Danopulos appealed to the First District again. The appellate court found that compliance with the law doesn’t absolve the pawnshop from Danopulos’ civil claims. It directed the trial court to conduct further proceedings, but American Trading appealed to the Supreme Court, which agreed to hear the case.

Ruling the appeal was improvidently accepted, the Supreme Court upheld the First District’s decision to return the case to the trial court for a third time.

Trial Court Considers Case Again
Back in trial court, a jewelry expert used photographs and information gathered from Danopulos and her late husband to track purchase information, carat count, artistic influences, and age of the three stolen pieces. The expert acknowledged that because the jewelry was deconstructed, it lost the artistic and antique value it once had. However, the expert offered that the emerald ring and brooch were worth at least $39,500.

The expert was unable to estimate value of the diamond bracelet, but testified that high-quality diamonds are worth generally $1,500 per carat. Danopulos testified that her bracelet contained 10 carats of diamonds, giving it an assumed value of $15,000.

American Trading asked the trial court to reject the expert’s values. The pawnshop maintained that if it were liable for conversion, it should owe Danopulos only the $7,964 they received from the sale of the individual gems and metals.

In 2020, the court accepted the values offered by the expert and awarded Danopulos $31,500 for the emerald ring and $8,000 for the brooch. Because the expert offered no estimate for the diamond bracelet, the court didn’t award any compensation for the item.

This time American Trading appealed to the First District.

First District Hears Pawnshop’s Appeal
American Trading argued the value of the jewels should be closer to the $7,964 it received. It told the First District the value of the stolen jewelry must be based on fair market value, meaning the price a seller is willing to accept and a price that a buyer is willing to pay. Danopulos then cross appealed, arguing she should receive not only $39,500 for the ring and brooch, but also $15,000 for the bracelet. She maintained the jewelry should be considered as artistic pieces with values beyond the mere price of gold, diamonds, and emeralds. Unique factors, such as age, artistic styles, and uniqueness, cause the value to change depending on the effort of the buyer to find a particular seller.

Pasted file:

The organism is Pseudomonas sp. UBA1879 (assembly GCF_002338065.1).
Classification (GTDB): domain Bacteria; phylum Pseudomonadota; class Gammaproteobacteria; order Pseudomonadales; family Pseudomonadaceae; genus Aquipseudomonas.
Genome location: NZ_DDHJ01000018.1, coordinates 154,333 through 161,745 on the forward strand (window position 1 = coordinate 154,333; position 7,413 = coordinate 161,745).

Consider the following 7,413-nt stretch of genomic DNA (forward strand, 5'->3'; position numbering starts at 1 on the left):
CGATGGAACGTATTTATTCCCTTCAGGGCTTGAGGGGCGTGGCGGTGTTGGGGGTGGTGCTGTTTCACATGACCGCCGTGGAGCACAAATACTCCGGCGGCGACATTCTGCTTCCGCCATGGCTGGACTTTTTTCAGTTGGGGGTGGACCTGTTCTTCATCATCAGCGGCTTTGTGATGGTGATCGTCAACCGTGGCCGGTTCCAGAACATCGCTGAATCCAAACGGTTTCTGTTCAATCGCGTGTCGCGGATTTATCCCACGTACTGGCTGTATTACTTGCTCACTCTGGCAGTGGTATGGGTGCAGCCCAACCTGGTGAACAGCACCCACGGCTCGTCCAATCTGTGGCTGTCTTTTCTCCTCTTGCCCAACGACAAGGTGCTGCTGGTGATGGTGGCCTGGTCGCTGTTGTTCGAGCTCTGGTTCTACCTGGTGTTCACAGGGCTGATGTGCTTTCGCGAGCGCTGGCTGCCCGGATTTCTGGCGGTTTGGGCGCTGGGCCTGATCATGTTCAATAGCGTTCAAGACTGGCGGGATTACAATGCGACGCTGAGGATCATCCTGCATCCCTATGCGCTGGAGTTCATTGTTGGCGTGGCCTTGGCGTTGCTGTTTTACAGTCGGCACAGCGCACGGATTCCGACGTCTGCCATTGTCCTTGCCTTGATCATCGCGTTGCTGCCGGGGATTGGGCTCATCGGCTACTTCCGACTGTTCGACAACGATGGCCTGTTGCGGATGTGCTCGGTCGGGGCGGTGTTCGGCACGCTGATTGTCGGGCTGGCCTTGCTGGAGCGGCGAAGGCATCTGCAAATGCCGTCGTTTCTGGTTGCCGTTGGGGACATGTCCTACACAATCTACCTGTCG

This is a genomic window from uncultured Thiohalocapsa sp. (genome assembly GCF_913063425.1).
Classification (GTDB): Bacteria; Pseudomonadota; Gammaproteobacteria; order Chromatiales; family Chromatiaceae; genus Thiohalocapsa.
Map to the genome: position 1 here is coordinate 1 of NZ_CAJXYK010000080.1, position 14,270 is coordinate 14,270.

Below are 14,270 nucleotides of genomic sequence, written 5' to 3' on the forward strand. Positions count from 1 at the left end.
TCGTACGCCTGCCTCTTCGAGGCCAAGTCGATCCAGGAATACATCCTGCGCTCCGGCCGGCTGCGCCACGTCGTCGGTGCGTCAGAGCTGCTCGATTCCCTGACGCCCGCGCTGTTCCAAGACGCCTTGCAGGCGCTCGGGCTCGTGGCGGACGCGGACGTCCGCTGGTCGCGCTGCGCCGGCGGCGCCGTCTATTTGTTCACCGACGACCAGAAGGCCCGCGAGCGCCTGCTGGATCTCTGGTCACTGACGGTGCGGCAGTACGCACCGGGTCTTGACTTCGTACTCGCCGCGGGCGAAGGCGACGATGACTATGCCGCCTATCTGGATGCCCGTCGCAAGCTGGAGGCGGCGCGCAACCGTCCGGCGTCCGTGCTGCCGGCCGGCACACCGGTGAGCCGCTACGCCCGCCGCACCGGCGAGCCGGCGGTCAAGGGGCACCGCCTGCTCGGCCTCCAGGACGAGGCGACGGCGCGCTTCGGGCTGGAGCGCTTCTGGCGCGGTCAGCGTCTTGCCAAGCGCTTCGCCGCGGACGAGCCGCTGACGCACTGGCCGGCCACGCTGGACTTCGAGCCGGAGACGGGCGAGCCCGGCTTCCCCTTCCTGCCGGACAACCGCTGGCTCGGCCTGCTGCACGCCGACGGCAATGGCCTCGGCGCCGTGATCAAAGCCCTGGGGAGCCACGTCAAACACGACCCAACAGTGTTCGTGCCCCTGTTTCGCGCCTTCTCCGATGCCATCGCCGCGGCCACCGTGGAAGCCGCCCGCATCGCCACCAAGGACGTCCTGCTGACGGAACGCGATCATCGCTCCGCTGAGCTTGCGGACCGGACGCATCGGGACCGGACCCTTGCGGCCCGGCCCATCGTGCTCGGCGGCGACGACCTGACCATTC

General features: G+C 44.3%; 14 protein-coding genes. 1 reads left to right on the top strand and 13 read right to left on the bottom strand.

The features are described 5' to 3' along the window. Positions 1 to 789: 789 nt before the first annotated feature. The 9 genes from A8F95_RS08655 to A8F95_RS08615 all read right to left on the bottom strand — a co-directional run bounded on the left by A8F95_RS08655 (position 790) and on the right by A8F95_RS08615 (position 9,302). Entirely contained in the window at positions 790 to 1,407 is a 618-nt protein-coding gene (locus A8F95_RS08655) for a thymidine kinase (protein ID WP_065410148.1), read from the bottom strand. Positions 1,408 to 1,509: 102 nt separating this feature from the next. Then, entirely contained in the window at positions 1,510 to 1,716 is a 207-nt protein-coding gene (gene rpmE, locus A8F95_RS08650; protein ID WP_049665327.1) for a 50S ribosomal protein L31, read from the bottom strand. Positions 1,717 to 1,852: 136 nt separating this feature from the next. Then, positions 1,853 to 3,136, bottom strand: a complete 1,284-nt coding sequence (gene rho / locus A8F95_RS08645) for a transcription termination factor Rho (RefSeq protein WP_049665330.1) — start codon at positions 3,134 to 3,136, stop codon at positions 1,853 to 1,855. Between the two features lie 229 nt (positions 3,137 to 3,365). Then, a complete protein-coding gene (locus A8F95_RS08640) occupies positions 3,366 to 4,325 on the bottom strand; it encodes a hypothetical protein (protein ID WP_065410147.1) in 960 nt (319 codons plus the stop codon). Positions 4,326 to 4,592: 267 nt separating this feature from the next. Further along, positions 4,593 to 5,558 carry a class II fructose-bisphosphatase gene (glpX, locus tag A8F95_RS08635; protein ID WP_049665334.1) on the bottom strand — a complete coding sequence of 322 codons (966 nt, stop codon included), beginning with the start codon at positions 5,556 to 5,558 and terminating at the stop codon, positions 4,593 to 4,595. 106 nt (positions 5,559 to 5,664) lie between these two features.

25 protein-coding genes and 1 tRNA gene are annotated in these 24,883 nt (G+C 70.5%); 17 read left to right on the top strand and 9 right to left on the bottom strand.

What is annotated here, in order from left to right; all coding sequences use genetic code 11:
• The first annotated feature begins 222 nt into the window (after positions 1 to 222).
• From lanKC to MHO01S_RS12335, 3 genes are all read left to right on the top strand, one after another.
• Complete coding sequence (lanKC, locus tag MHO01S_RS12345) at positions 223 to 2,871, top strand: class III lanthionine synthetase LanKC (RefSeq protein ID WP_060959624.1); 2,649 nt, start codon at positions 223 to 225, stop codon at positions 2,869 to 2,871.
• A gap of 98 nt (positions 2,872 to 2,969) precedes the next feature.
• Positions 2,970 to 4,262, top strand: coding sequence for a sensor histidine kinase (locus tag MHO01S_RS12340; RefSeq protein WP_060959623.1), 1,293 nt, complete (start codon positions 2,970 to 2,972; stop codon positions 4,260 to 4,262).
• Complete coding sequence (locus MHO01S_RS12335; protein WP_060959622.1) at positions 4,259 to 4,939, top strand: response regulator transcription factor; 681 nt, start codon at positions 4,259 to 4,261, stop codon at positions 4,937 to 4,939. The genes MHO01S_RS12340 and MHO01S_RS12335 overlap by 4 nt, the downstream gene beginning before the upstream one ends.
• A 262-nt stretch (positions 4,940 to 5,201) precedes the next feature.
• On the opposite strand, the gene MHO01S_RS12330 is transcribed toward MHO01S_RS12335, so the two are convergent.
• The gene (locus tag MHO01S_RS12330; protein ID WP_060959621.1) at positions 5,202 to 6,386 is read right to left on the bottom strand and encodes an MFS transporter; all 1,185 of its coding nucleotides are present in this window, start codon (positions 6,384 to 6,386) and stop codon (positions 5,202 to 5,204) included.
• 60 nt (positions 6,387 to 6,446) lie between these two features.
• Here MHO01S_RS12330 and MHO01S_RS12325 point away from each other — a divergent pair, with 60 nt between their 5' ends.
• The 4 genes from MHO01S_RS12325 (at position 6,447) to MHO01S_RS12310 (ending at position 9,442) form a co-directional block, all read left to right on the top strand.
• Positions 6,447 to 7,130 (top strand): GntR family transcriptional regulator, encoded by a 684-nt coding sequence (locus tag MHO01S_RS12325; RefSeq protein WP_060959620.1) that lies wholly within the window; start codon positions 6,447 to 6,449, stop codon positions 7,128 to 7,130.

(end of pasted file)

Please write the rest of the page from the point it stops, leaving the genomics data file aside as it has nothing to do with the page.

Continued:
The First District concluded the pawnshop transactions didn’t represent the fair market value of the jewelry. The thieves had “every incentive to accept a price far below fair market value,” the court noted, and the transaction between American Trading and its scrap buyer was “unrepresentative of the relevant market.”

Judge Bergeron clarified that neither the thieves nor American Trading recognized the artistry of the original pieces and, as such, didn’t price the jewelry at its highest value when buying or selling them. As such, the prices provided by American Trading can’t be relied upon, he wrote.

The First District also stated that if the trial court deems Danopulos’ testimony about the bracelet to be credible, it should combine that testimony with her expert witness’ estimate of $1,500 per carat for the diamonds in the bracelet and award Danopulos $54,500.

Danopulos v. Am. Trading II, L.L.C., 2021-Ohio-2196.